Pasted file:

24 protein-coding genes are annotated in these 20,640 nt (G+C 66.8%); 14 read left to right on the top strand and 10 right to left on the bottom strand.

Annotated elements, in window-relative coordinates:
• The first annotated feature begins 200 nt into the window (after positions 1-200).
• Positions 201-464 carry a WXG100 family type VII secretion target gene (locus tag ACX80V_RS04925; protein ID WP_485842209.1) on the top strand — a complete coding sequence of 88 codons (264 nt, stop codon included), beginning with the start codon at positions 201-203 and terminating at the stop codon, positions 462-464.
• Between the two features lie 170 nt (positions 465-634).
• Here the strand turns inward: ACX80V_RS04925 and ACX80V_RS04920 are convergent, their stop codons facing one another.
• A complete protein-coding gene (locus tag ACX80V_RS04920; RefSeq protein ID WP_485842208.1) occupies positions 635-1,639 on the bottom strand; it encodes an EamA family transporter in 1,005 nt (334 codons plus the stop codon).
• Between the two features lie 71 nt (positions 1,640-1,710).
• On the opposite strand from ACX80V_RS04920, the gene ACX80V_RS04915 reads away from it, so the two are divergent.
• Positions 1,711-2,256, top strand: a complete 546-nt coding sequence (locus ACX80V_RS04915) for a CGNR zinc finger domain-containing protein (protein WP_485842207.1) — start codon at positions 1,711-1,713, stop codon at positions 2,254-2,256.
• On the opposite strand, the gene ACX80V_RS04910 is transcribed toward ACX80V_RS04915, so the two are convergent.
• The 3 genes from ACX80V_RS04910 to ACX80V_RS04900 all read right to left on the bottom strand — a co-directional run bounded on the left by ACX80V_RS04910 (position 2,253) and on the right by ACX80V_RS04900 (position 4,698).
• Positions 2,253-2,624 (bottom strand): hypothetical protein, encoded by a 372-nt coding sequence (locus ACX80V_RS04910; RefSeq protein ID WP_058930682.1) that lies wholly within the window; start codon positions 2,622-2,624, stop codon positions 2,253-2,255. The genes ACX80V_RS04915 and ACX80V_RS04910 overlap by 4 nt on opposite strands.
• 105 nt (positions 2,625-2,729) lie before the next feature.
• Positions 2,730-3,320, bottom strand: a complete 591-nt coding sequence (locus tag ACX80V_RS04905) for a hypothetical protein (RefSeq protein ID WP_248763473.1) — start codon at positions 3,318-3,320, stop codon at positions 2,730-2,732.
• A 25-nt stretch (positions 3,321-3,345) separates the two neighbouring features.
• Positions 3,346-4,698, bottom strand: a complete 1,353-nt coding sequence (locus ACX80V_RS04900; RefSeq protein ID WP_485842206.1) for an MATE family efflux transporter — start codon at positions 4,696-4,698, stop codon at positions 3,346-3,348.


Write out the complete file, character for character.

24 protein-coding genes are annotated in these 20,640 nt (G+C 66.8%); 14 read left to right on the top strand and 10 right to left on the bottom strand.

Annotated elements, in window-relative coordinates:
• The first annotated feature begins 200 nt into the window (after positions 1-200).
• Positions 201-464 carry a WXG100 family type VII secretion target gene (locus tag ACX80V_RS04925; protein ID WP_485842209.1) on the top strand — a complete coding sequence of 88 codons (264 nt, stop codon included), beginning with the start codon at positions 201-203 and terminating at the stop codon, positions 462-464.
• Between the two features lie 170 nt (positions 465-634).
• Here the strand turns inward: ACX80V_RS04925 and ACX80V_RS04920 are convergent, their stop codons facing one another.
• A complete protein-coding gene (locus tag ACX80V_RS04920; RefSeq protein ID WP_485842208.1) occupies positions 635-1,639 on the bottom strand; it encodes an EamA family transporter in 1,005 nt (334 codons plus the stop codon).
• Between the two features lie 71 nt (positions 1,640-1,710).
• On the opposite strand from ACX80V_RS04920, the gene ACX80V_RS04915 reads away from it, so the two are divergent.
• Positions 1,711-2,256, top strand: a complete 546-nt coding sequence (locus ACX80V_RS04915) for a CGNR zinc finger domain-containing protein (protein WP_485842207.1) — start codon at positions 1,711-1,713, stop codon at positions 2,254-2,256.
• On the opposite strand, the gene ACX80V_RS04910 is transcribed toward ACX80V_RS04915, so the two are convergent.
• The 3 genes from ACX80V_RS04910 to ACX80V_RS04900 all read right to left on the bottom strand — a co-directional run bounded on the left by ACX80V_RS04910 (position 2,253) and on the right by ACX80V_RS04900 (position 4,698).
• Positions 2,253-2,624 (bottom strand): hypothetical protein, encoded by a 372-nt coding sequence (locus ACX80V_RS04910; RefSeq protein ID WP_058930682.1) that lies wholly within the window; start codon positions 2,622-2,624, stop codon positions 2,253-2,255. The genes ACX80V_RS04915 and ACX80V_RS04910 overlap by 4 nt on opposite strands.
• 105 nt (positions 2,625-2,729) lie before the next feature.
• Positions 2,730-3,320, bottom strand: a complete 591-nt coding sequence (locus tag ACX80V_RS04905) for a hypothetical protein (RefSeq protein ID WP_248763473.1) — start codon at positions 3,318-3,320, stop codon at positions 2,730-2,732.
• A 25-nt stretch (positions 3,321-3,345) separates the two neighbouring features.
• Positions 3,346-4,698, bottom strand: a complete 1,353-nt coding sequence (locus ACX80V_RS04900; RefSeq protein ID WP_485842206.1) for an MATE family efflux transporter — start codon at positions 4,696-4,698, stop codon at positions 3,346-3,348.